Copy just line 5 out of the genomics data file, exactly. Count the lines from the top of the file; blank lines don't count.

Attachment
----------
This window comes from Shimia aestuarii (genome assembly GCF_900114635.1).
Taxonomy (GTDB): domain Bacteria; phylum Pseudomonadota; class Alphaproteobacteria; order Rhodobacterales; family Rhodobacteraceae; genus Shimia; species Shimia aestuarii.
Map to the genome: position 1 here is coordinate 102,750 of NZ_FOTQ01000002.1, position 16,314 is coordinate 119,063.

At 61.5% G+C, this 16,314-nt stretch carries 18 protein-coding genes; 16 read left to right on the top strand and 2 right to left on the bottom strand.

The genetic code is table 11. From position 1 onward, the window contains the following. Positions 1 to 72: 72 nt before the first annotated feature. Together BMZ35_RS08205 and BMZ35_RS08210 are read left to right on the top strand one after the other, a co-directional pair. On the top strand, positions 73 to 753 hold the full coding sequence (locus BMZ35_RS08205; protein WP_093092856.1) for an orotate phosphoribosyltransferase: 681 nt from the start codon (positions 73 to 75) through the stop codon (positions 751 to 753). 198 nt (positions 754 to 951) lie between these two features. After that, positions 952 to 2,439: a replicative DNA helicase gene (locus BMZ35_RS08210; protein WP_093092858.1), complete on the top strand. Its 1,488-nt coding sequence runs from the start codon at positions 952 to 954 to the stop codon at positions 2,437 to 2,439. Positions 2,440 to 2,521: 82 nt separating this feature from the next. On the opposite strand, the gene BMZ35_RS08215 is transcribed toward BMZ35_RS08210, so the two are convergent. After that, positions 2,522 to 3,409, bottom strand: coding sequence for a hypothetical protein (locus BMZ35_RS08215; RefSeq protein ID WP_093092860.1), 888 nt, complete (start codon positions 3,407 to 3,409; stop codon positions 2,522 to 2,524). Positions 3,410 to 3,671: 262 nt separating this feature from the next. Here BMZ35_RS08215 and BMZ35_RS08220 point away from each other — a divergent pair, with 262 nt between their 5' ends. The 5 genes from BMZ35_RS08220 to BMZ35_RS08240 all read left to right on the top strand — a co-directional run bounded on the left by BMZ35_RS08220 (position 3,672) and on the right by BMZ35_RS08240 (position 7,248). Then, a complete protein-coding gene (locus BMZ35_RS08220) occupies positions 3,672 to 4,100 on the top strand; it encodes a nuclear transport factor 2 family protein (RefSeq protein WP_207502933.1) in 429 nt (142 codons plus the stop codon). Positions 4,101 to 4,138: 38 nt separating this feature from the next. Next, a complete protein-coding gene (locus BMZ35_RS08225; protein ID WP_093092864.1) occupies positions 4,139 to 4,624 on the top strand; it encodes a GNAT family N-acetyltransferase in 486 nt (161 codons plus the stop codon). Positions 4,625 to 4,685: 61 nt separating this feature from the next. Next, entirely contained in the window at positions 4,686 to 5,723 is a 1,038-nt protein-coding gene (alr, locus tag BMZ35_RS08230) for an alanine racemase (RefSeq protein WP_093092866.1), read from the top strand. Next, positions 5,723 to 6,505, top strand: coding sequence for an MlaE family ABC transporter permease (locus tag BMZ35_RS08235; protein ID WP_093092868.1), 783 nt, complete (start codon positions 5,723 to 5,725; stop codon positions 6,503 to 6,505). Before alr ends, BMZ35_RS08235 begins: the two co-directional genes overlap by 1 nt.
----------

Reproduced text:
The genetic code is table 11. From position 1 onward, the window contains the following. Positions 1 to 72: 72 nt before the first annotated feature. Together BMZ35_RS08205 and BMZ35_RS08210 are read left to right on the top strand one after the other, a co-directional pair. On the top strand, positions 73 to 753 hold the full coding sequence (locus BMZ35_RS08205; protein WP_093092856.1) for an orotate phosphoribosyltransferase: 681 nt from the start codon (positions 73 to 75) through the stop codon (positions 751 to 753). 198 nt (positions 754 to 951) lie between these two features. After that, positions 952 to 2,439: a replicative DNA helicase gene (locus BMZ35_RS08210; protein WP_093092858.1), complete on the top strand. Its 1,488-nt coding sequence runs from the start codon at positions 952 to 954 to the stop codon at positions 2,437 to 2,439. Positions 2,440 to 2,521: 82 nt separating this feature from the next. On the opposite strand, the gene BMZ35_RS08215 is transcribed toward BMZ35_RS08210, so the two are convergent. After that, positions 2,522 to 3,409, bottom strand: coding sequence for a hypothetical protein (locus BMZ35_RS08215; RefSeq protein ID WP_093092860.1), 888 nt, complete (start codon positions 3,407 to 3,409; stop codon positions 2,522 to 2,524). Positions 3,410 to 3,671: 262 nt separating this feature from the next. Here BMZ35_RS08215 and BMZ35_RS08220 point away from each other — a divergent pair, with 262 nt between their 5' ends. The 5 genes from BMZ35_RS08220 to BMZ35_RS08240 all read left to right on the top strand — a co-directional run bounded on the left by BMZ35_RS08220 (position 3,672) and on the right by BMZ35_RS08240 (position 7,248). Then, a complete protein-coding gene (locus BMZ35_RS08220) occupies positions 3,672 to 4,100 on the top strand; it encodes a nuclear transport factor 2 family protein (RefSeq protein WP_207502933.1) in 429 nt (142 codons plus the stop codon). Positions 4,101 to 4,138: 38 nt separating this feature from the next. Next, a complete protein-coding gene (locus BMZ35_RS08225; protein ID WP_093092864.1) occupies positions 4,139 to 4,624 on the top strand; it encodes a GNAT family N-acetyltransferase in 486 nt (161 codons plus the stop codon). Positions 4,625 to 4,685: 61 nt separating this feature from the next. Next, entirely contained in the window at positions 4,686 to 5,723 is a 1,038-nt protein-coding gene (alr, locus tag BMZ35_RS08230) for an alanine racemase (RefSeq protein WP_093092866.1), read from the top strand. Next, positions 5,723 to 6,505, top strand: coding sequence for an MlaE family ABC transporter permease (locus tag BMZ35_RS08235; protein ID WP_093092868.1), 783 nt, complete (start codon positions 5,723 to 5,725; stop codon positions 6,503 to 6,505). Before alr ends, BMZ35_RS08235 begins: the two co-directional genes overlap by 1 nt.